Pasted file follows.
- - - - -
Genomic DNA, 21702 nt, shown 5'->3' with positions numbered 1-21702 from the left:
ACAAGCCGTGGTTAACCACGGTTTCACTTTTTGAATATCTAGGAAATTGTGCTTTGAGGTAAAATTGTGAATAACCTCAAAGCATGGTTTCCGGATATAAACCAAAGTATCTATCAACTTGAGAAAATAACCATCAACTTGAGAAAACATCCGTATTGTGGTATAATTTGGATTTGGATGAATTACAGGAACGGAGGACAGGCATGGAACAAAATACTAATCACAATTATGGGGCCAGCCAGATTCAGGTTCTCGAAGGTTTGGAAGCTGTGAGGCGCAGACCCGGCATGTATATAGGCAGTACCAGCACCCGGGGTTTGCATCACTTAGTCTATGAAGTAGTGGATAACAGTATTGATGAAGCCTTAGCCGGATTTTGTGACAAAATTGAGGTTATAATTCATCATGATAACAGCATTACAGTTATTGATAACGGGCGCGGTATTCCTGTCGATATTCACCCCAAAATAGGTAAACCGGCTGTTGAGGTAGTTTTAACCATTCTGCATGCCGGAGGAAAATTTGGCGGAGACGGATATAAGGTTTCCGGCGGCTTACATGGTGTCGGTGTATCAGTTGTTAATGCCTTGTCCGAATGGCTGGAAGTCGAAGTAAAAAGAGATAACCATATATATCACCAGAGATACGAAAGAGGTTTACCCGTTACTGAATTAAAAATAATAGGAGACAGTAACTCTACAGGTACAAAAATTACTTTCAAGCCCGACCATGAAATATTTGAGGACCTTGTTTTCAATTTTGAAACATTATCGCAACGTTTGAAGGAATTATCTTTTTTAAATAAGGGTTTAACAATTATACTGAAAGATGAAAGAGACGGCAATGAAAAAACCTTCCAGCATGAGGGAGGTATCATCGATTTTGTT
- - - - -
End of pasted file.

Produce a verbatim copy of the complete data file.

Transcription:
Genomic DNA, 21702 nt, shown 5'->3' with positions numbered 1-21702 from the left:
ACAAGCCGTGGTTAACCACGGTTTCACTTTTTGAATATCTAGGAAATTGTGCTTTGAGGTAAAATTGTGAATAACCTCAAAGCATGGTTTCCGGATATAAACCAAAGTATCTATCAACTTGAGAAAATAACCATCAACTTGAGAAAACATCCGTATTGTGGTATAATTTGGATTTGGATGAATTACAGGAACGGAGGACAGGCATGGAACAAAATACTAATCACAATTATGGGGCCAGCCAGATTCAGGTTCTCGAAGGTTTGGAAGCTGTGAGGCGCAGACCCGGCATGTATATAGGCAGTACCAGCACCCGGGGTTTGCATCACTTAGTCTATGAAGTAGTGGATAACAGTATTGATGAAGCCTTAGCCGGATTTTGTGACAAAATTGAGGTTATAATTCATCATGATAACAGCATTACAGTTATTGATAACGGGCGCGGTATTCCTGTCGATATTCACCCCAAAATAGGTAAACCGGCTGTTGAGGTAGTTTTAACCATTCTGCATGCCGGAGGAAAATTTGGCGGAGACGGATATAAGGTTTCCGGCGGCTTACATGGTGTCGGTGTATCAGTTGTTAATGCCTTGTCCGAATGGCTGGAAGTCGAAGTAAAAAGAGATAACCATATATATCACCAGAGATACGAAAGAGGTTTACCCGTTACTGAATTAAAAATAATAGGAGACAGTAACTCTACAGGTACAAAAATTACTTTCAAGCCCGACCATGAAATATTTGAGGACCTTGTTTTCAATTTTGAAACATTATCGCAACGTTTGAAGGAATTATCTTTTTTAAATAAGGGTTTAACAATTATACTGAAAGATGAAAGAGACGGCAATGAAAAAACCTTCCAGCATGAGGGAGGTATCATCGATTTTGTT